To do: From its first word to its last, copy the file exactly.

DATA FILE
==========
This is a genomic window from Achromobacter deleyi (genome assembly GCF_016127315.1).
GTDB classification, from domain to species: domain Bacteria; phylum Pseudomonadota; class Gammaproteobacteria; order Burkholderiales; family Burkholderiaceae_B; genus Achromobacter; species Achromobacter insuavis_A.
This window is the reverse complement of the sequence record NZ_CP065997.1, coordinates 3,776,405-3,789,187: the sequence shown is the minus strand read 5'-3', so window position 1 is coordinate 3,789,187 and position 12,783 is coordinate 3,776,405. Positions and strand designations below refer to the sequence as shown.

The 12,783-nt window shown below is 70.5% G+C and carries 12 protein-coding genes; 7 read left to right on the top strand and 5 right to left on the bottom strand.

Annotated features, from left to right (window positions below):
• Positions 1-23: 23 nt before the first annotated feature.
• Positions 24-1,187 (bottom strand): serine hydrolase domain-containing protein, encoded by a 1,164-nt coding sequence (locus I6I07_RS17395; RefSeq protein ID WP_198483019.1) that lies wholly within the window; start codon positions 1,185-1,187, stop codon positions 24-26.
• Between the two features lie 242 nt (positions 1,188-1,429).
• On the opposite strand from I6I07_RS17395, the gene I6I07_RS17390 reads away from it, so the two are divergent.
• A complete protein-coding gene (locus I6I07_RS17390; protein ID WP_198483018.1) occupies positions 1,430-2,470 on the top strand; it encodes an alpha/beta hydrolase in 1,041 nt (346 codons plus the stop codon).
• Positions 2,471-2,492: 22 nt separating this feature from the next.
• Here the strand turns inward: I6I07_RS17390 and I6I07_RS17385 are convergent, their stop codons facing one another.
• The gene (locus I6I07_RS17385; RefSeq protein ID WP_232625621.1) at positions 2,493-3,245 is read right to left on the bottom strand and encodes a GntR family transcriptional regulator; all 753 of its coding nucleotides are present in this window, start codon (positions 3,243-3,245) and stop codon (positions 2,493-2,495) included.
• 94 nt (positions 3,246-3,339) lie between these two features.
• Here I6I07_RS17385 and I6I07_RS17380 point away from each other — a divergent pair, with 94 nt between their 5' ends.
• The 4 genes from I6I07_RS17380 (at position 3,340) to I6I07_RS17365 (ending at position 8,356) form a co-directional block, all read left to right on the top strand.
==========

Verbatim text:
This is a genomic window from Achromobacter deleyi (genome assembly GCF_016127315.1).
GTDB classification, from domain to species: domain Bacteria; phylum Pseudomonadota; class Gammaproteobacteria; order Burkholderiales; family Burkholderiaceae_B; genus Achromobacter; species Achromobacter insuavis_A.
This window is the reverse complement of the sequence record NZ_CP065997.1, coordinates 3,776,405-3,789,187: the sequence shown is the minus strand read 5'-3', so window position 1 is coordinate 3,789,187 and position 12,783 is coordinate 3,776,405. Positions and strand designations below refer to the sequence as shown.

The 12,783-nt window shown below is 70.5% G+C and carries 12 protein-coding genes; 7 read left to right on the top strand and 5 right to left on the bottom strand.

Annotated features, from left to right (window positions below):
• Positions 1-23: 23 nt before the first annotated feature.
• Positions 24-1,187 (bottom strand): serine hydrolase domain-containing protein, encoded by a 1,164-nt coding sequence (locus I6I07_RS17395; RefSeq protein ID WP_198483019.1) that lies wholly within the window; start codon positions 1,185-1,187, stop codon positions 24-26.
• Between the two features lie 242 nt (positions 1,188-1,429).
• On the opposite strand from I6I07_RS17395, the gene I6I07_RS17390 reads away from it, so the two are divergent.
• A complete protein-coding gene (locus I6I07_RS17390; protein ID WP_198483018.1) occupies positions 1,430-2,470 on the top strand; it encodes an alpha/beta hydrolase in 1,041 nt (346 codons plus the stop codon).
• Positions 2,471-2,492: 22 nt separating this feature from the next.
• Here the strand turns inward: I6I07_RS17390 and I6I07_RS17385 are convergent, their stop codons facing one another.
• The gene (locus I6I07_RS17385; RefSeq protein ID WP_232625621.1) at positions 2,493-3,245 is read right to left on the bottom strand and encodes a GntR family transcriptional regulator; all 753 of its coding nucleotides are present in this window, start codon (positions 3,243-3,245) and stop codon (positions 2,493-2,495) included.
• 94 nt (positions 3,246-3,339) lie between these two features.
• Here I6I07_RS17385 and I6I07_RS17380 point away from each other — a divergent pair, with 94 nt between their 5' ends.
• The 4 genes from I6I07_RS17380 (at position 3,340) to I6I07_RS17365 (ending at position 8,356) form a co-directional block, all read left to right on the top strand.